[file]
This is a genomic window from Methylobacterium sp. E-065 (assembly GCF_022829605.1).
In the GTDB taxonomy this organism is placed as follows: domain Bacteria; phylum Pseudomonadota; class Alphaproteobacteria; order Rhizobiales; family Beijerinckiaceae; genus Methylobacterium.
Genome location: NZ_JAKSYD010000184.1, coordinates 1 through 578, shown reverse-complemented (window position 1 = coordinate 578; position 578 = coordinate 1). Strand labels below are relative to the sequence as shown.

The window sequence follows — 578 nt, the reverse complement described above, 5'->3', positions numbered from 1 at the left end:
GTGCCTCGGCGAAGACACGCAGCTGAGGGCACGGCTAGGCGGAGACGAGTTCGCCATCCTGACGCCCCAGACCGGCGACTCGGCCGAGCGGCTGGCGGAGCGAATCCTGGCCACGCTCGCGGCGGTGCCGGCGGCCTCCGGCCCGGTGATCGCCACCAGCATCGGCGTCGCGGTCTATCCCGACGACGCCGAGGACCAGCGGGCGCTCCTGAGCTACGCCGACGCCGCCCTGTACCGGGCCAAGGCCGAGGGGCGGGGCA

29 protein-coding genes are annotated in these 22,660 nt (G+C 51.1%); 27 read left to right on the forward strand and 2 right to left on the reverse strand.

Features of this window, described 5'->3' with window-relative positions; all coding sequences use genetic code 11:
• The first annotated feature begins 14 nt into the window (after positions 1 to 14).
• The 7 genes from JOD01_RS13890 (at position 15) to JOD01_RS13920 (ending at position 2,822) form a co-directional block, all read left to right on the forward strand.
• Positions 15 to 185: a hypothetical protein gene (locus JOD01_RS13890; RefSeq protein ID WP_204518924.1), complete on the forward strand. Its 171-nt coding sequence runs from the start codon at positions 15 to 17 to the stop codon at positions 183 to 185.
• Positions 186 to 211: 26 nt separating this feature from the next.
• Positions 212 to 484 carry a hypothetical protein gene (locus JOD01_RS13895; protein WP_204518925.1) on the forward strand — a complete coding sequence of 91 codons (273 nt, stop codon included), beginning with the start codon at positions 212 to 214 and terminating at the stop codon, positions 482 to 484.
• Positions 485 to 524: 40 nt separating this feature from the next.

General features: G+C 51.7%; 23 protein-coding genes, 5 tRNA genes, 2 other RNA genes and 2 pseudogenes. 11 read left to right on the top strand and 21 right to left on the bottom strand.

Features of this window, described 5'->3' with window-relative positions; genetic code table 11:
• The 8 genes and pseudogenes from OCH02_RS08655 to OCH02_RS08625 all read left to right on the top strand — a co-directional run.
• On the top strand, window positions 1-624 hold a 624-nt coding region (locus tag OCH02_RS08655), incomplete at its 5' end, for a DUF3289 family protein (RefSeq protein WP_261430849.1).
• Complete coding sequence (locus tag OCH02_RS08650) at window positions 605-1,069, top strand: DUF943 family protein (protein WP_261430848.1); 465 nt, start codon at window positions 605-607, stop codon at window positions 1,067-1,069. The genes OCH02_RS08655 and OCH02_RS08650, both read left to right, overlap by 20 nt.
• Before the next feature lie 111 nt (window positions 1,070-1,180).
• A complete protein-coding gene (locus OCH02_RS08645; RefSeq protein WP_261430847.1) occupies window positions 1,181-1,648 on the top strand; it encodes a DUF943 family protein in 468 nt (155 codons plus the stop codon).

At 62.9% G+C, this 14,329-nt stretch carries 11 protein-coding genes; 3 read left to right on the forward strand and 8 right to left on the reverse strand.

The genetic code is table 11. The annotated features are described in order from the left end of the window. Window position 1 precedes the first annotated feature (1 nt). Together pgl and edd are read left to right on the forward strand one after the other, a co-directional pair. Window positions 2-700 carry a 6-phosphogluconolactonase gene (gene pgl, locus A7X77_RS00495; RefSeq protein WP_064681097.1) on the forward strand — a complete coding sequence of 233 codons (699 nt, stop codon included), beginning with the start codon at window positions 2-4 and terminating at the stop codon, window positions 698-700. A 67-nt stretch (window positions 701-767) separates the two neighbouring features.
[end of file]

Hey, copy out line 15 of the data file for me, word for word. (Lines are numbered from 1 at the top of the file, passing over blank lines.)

Features of this window, described 5'->3' with window-relative positions; genetic code table 11: